■ Special pleading: the clinging to a way of thinking in the face of evidence that debunks your perspective, moving the goal posts to allow the prior argument to remain.

■ Black or white: the proposition that only two alternatives are possible when many more exist. Also known as the false dilemma.

■ Begging the question: circular argument in which the conclusion was included in the premise, originating from deeply held assumption so much so that the assumption is deemed as valid.

■ Appeal to nature: the argument that because something is natural it is therefore valid, justified, and inevitable, good or ideal.

■ Loaded question: loaded question fallacies are particularly effective at derailing rational debates because of their inflammatory nature - the recipient of the loaded question is compelled to defend themselves and may appear flustered or on the back foot.

■ Burdon of proof: the burden of proof lies not with the person making the claim, but with someone else to disprove. Just because others are unable or unwilling to disprove does not make the assertion valid.

■ Ambiguity: use of double meaning or ambiguity of language to mislead or misdirect or misrepresent the truth, obfuscation.

■ Anecdotal: the use of personal experience no matter how isolated as an example rather than sound arguments and compelling evidence.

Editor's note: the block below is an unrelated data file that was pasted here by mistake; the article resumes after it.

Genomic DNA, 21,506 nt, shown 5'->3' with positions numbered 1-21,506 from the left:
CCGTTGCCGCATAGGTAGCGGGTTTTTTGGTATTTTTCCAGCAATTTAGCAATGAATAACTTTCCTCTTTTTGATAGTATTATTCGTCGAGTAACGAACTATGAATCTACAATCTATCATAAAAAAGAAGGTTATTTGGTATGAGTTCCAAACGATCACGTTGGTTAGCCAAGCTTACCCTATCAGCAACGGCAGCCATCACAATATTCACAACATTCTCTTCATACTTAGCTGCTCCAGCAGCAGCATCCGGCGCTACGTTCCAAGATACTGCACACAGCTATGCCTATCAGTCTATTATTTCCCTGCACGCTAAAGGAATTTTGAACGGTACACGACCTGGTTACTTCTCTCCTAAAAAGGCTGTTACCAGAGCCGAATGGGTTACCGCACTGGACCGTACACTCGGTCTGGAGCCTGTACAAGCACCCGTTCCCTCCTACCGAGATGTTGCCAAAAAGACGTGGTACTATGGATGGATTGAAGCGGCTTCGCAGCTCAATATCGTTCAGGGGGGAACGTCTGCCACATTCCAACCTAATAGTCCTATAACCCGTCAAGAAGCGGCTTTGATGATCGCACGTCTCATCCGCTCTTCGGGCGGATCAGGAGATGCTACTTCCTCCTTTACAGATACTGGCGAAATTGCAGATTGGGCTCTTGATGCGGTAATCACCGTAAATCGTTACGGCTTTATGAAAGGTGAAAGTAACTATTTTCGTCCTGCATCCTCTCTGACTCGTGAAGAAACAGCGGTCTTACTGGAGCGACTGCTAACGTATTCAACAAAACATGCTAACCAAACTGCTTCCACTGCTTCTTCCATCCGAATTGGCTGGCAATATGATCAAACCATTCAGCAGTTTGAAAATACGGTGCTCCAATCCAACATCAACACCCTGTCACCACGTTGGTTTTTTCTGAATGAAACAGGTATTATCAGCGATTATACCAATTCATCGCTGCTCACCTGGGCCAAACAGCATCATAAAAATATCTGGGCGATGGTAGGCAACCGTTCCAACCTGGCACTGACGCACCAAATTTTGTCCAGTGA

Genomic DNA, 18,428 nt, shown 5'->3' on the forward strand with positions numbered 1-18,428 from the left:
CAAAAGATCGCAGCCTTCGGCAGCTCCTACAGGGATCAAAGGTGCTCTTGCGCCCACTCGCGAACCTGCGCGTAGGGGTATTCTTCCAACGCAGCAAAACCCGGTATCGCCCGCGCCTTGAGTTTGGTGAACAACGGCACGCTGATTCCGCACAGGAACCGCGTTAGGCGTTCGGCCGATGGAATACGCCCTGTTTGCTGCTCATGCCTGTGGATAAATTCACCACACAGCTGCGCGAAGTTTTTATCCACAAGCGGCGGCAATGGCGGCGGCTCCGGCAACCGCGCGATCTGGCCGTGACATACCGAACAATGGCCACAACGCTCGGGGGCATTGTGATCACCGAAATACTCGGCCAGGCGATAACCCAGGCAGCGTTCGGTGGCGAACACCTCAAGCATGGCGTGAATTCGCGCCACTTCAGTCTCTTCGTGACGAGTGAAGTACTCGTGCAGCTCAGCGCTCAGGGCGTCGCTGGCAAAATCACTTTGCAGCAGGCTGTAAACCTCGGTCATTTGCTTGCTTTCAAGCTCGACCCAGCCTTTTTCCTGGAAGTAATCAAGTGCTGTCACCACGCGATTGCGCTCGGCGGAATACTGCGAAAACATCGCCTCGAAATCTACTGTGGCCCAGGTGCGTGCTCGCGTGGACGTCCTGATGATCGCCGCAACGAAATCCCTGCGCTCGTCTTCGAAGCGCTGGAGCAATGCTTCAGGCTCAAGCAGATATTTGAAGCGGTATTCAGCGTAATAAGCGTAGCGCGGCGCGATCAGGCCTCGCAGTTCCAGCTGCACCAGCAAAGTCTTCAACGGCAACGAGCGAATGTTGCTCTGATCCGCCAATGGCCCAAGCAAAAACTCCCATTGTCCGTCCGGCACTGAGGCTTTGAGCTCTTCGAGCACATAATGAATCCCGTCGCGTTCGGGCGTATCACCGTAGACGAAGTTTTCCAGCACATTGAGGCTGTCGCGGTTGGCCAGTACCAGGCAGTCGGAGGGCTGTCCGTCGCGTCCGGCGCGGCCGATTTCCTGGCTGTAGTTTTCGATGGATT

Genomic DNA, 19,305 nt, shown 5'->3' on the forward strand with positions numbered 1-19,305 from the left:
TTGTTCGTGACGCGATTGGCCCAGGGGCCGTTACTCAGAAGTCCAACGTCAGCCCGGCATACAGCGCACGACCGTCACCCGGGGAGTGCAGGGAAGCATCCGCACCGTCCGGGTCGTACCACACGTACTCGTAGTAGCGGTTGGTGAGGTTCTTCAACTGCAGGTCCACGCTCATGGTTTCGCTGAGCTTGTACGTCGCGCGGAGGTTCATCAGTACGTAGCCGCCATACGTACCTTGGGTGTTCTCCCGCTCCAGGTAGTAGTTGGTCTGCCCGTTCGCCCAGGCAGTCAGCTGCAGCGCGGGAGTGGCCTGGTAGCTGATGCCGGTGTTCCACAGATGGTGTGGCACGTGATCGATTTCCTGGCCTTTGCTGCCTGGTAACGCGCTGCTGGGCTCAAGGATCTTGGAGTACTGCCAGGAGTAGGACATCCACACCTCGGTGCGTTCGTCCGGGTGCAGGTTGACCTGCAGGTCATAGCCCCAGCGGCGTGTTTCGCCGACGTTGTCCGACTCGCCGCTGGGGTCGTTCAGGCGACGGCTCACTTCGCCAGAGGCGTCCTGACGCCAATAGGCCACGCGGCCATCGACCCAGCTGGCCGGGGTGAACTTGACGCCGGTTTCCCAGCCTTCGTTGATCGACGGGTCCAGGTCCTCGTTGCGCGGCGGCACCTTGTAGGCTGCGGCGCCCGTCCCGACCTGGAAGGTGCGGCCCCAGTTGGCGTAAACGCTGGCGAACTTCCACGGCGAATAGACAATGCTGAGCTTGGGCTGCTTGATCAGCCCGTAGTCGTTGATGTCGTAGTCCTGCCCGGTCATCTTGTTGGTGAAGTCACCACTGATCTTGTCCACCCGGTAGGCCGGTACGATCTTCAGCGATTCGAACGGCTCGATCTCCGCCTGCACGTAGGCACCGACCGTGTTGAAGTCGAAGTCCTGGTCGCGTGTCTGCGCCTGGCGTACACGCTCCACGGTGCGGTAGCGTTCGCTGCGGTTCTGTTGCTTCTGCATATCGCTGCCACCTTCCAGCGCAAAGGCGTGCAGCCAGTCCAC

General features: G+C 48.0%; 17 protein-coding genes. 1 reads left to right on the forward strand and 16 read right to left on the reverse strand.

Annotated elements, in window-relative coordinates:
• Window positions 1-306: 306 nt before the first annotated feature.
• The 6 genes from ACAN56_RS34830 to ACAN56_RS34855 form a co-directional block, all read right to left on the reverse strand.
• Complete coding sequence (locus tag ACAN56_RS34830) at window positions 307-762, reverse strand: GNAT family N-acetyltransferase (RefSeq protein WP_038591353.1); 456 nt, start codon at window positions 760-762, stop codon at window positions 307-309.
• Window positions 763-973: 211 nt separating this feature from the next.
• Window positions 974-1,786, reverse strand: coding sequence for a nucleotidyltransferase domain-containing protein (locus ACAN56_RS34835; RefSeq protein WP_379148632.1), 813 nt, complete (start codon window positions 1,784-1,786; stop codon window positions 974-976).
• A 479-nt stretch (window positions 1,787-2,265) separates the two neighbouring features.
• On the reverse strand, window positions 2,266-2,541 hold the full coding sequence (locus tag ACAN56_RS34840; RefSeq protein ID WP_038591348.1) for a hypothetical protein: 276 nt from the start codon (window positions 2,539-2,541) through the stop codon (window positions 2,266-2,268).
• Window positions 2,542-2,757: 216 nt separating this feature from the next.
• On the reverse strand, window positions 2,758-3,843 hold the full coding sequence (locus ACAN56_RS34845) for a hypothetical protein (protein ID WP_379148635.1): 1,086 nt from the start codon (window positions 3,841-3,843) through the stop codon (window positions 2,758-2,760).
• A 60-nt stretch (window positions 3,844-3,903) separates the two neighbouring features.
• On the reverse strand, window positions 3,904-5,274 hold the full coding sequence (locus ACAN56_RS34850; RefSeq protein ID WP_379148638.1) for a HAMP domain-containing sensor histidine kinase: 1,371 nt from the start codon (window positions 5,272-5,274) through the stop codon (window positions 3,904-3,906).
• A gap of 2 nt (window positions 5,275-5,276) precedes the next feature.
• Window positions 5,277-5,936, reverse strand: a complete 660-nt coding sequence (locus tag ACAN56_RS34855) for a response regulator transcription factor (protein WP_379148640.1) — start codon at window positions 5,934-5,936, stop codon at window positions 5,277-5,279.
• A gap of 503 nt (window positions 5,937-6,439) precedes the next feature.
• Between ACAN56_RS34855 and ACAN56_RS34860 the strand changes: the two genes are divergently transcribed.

■ The Texas sharpshooter: using cherry picked data to fit your argument or to find a pattern to fit a presumption rather than developing a hypothesis based upon the evidence.

■ Middle ground: the claim that a compromise or middle point between two extremes must be the truth

There are many more biases and impediments to clear thinking than the selection we just provided, this is but a brief view. It is more difficult than we think to have clear thinking and many times, we are not even aware. These biases can make it difficult to learn, and distribute any learning.

A3.2 Cognitve Bias

In the previous section we discussed teaching and how teaching is just the facilitation of experiences that produces some form of behavioral modification. This section deals with the processing of those experiences. Cognitive Biases is using past experiences or the remembrance of past experiences (how we remember past experiences may be inaccurate or jaded by our position at the time of the experience) to determine our actions for current situations: experiences. While this helps us process information (new experiences) quickly through relating it to previous experiences it comes with the potential for inaccurate assessments or interpretations of a situation. Another part of cognitive biases is its use of the individuals’ own likes or dislikes; this emotional context could and commonly does jade our decisions. We all have our own perspectives on every situation. I like to use the example of the angle of view of a quarter: if we look at a quarter from its side while standing up on its end we could assume it’s a line, if we look at it from the side while it’s laying down it could appear to be a dash, and yet again if we look at it from the front we see it’s a quarter. While the quarter never actually changed, what is the position (perspective) of the individual viewing it could have a drastic effect on what they think they are seeing.